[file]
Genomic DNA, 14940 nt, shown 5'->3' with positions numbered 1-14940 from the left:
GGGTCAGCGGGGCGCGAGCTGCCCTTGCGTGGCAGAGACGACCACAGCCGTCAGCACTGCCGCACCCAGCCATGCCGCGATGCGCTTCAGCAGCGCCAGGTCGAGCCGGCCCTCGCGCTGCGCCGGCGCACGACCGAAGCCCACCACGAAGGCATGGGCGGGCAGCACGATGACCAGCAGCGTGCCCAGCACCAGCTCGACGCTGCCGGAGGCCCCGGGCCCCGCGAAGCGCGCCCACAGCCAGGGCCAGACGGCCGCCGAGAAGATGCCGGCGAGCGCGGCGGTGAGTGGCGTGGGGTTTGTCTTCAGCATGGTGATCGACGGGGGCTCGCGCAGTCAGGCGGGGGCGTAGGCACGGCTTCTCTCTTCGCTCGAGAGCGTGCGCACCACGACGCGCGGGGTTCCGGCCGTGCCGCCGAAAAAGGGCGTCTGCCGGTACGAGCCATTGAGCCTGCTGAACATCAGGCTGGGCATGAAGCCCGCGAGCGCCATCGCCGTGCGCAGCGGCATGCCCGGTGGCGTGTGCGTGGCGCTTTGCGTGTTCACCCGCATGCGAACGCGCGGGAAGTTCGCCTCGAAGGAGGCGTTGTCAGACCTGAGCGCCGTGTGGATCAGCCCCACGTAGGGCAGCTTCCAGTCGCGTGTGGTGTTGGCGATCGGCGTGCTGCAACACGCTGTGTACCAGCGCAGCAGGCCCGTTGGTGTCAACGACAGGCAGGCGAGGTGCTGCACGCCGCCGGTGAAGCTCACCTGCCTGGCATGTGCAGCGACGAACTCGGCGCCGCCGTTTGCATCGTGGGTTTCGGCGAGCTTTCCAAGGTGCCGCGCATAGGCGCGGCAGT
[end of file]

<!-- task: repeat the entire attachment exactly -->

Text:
Genomic DNA, 14940 nt, shown 5'->3' with positions numbered 1-14940 from the left:
GGGTCAGCGGGGCGCGAGCTGCCCTTGCGTGGCAGAGACGACCACAGCCGTCAGCACTGCCGCACCCAGCCATGCCGCGATGCGCTTCAGCAGCGCCAGGTCGAGCCGGCCCTCGCGCTGCGCCGGCGCACGACCGAAGCCCACCACGAAGGCATGGGCGGGCAGCACGATGACCAGCAGCGTGCCCAGCACCAGCTCGACGCTGCCGGAGGCCCCGGGCCCCGCGAAGCGCGCCCACAGCCAGGGCCAGACGGCCGCCGAGAAGATGCCGGCGAGCGCGGCGGTGAGTGGCGTGGGGTTTGTCTTCAGCATGGTGATCGACGGGGGCTCGCGCAGTCAGGCGGGGGCGTAGGCACGGCTTCTCTCTTCGCTCGAGAGCGTGCGCACCACGACGCGCGGGGTTCCGGCCGTGCCGCCGAAAAAGGGCGTCTGCCGGTACGAGCCATTGAGCCTGCTGAACATCAGGCTGGGCATGAAGCCCGCGAGCGCCATCGCCGTGCGCAGCGGCATGCCCGGTGGCGTGTGCGTGGCGCTTTGCGTGTTCACCCGCATGCGAACGCGCGGGAAGTTCGCCTCGAAGGAGGCGTTGTCAGACCTGAGCGCCGTGTGGATCAGCCCCACGTAGGGCAGCTTCCAGTCGCGTGTGGTGTTGGCGATCGGCGTGCTGCAACACGCTGTGTACCAGCGCAGCAGGCCCGTTGGTGTCAACGACAGGCAGGCGAGGTGCTGCACGCCGCCGGTGAAGCTCACCTGCCTGGCATGTGCAGCGACGAACTCGGCGCCGCCGTTTGCATCGTGGGTTTCGGCGAGCTTTCCAAGGTGCCGCGCATAGGCGCGGCAGT